And you know, I learned a lot about myself in my Pages. I could spot my own patterns there in a way that was hard to do elsewhere. Or my therapist or my coach and I would work on something together in our hour here and hour there, then I’d write about it over the subsequent days or weeks in my Pages. It was like increasing the return on the investment I’d made in therapy, doing my Pages, because I’d continue to connect dots, have a-ha moments and integrate lessons in my Pages for days or weeks following the therapy convo.
I also fell in love with my life, and with myself, in my Pages. In my Pages was where I learned that I love adventure. That I’m a stellar decision-maker, when I let my gut have the wheel. That there are literal, and I mean literal, miracles happening at an incredible rate, inside me and all around me, 100% of the time. If I look for them, that is.
In my Pages was where I realized that it’s 100% true that 100% of the Very Best Things in my life are things that came into my life with relative ease, because they were meant to be mine. I have worked so hard in my life. So hard, guys. And I believe in work. But if the work I’m doing doesn’t feel like play, or if the things I’m are trying to make happen are just really, really excruciating to bring together, I now have the Pages-found wisdom to release those things and thank the experience for the guidance back to the realm I call Effortful Ease.
In my Pages was where I developed an incredible clarity about what I’m here for, and what is and is not on purpose for me. In my Pages is where I cultivate and maintain that clarity everyday.
Of course, there’s still ebb and flow to my Pages. The more I have going on, the more I’m challenging myself in my work or in my life, the more interior work I’m doing, the more there is to write.
ButI no longer see my Pages as a Challenge. They’re now just a luxurious spiritual space, where I have the privilege of going (anytime I want!) to work things out and think things through and say crazy stuff and play with new visions. They’re where I go to document miracles small and large. And they’re where I prime my mental mechanism, to churn up my daily flow, so I can write formal projects everyday, from books to strategies to business plans and even emails.
So, I’ve issued this Challenge. And it’s literally the most fun I’ve ever had with a work project, probably because I issued it with no expectation. I issued it because I know how healing and joy-bringing my daily writing practice has been for me, and because I wanted my people (that’s you) to have that experience, too. I issued it because I know a lot how to build a container for having a breakthrough-finding experience of daily writing, and I was constantly fielding daily requests for wisdom I knew I could deliver via this container.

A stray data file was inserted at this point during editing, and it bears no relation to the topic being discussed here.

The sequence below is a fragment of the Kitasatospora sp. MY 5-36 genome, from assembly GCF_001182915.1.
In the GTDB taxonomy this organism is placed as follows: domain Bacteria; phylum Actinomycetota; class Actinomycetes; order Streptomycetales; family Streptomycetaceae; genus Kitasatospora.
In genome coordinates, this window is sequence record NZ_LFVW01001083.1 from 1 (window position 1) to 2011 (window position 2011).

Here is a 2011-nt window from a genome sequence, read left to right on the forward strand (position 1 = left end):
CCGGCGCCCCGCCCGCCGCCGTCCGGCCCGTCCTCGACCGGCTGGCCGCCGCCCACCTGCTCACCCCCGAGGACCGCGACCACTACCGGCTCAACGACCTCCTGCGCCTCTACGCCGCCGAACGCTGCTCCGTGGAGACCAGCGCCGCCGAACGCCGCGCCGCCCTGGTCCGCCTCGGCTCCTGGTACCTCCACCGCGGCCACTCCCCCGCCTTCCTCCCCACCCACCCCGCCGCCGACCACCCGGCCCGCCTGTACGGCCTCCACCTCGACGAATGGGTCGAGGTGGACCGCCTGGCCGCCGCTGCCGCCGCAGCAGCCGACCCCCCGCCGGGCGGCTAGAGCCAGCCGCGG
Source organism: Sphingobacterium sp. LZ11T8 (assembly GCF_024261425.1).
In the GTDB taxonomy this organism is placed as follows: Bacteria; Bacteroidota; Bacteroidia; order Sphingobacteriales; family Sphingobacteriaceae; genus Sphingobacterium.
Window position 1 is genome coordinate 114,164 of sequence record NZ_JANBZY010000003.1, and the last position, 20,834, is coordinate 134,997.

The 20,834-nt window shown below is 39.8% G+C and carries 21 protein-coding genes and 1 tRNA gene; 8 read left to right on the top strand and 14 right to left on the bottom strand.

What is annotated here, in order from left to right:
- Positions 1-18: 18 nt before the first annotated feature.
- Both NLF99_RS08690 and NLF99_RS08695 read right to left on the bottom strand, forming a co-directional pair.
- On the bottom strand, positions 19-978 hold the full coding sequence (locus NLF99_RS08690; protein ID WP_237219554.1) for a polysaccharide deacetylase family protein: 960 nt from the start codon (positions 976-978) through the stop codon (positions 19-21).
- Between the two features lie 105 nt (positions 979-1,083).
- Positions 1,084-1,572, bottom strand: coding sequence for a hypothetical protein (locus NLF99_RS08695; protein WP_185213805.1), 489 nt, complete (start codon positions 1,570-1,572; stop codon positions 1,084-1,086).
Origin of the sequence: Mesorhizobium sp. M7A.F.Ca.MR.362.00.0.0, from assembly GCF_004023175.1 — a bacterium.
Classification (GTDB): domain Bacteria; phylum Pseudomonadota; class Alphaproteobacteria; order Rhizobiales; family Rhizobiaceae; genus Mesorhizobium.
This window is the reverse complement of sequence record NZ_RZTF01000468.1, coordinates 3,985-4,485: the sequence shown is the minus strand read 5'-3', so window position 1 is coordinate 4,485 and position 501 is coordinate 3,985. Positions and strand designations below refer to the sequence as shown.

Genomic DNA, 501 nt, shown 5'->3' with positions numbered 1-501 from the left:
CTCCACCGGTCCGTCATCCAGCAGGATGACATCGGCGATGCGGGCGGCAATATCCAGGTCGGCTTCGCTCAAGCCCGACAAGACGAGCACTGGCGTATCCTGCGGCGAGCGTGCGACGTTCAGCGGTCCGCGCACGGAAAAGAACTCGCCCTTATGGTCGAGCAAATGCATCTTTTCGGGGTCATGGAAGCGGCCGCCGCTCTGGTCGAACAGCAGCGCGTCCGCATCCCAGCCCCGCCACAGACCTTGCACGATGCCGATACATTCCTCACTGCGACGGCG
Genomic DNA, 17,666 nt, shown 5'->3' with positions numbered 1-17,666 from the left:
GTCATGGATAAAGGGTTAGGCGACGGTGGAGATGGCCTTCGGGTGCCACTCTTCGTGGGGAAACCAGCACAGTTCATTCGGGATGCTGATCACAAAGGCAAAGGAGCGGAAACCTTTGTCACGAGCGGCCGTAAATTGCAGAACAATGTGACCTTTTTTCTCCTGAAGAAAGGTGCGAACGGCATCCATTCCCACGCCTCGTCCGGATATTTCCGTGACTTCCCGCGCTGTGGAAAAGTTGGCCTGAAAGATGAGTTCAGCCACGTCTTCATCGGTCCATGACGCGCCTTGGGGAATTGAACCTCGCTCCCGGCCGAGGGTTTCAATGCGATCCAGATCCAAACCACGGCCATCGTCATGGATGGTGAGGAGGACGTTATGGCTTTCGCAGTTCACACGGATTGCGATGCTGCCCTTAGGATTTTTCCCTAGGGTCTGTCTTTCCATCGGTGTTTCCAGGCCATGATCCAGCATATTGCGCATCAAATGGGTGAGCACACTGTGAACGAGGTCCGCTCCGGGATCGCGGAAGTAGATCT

So now, I’m working to level this thing up into its next iteration. Trust and believe I’ll let you know what that looks like. But in the meantime, I wanted to take one moment to say that if you’re ever thinking about doing a writing challenge or taking up the practice of daily writing, you’re feeling that urge because it’s for you. It’s calling you.
There’s something of yourself to be found in the practice, and I hope to have given you some inklings or ideas of what they could possibly be, in sharing about my own Pages. Of course, the time you’ll need to write everyday will have to displace some other thing you’re currently doing. (I’d like to put watching TV or scrolling Facebook on the table. Just some ideas.)
I think of it like this: writing in my Pages is the equivalent of having one conversation a day. One deeply rewarding conversation, that you don’t even have to leave your home (or your bed) for. You wouldn’t say, “eh, I don’t have time for one more conversation.” So don’t say you don’t have time for writing every day.
P.S.: I issued a 30 Day Writing Challenge for Conscious Leaders a few weeks back, and over 150 brilliant souls signed up! I decided to take the Challenge right along with them, and it’s been a profound journey for many of us. Most people are journaling or free-writing every day, privately. I wrote this post on Day 27 of the Challenge. I’ll be doing another writing Challenge in January; click here to get on the list for the January Challenge.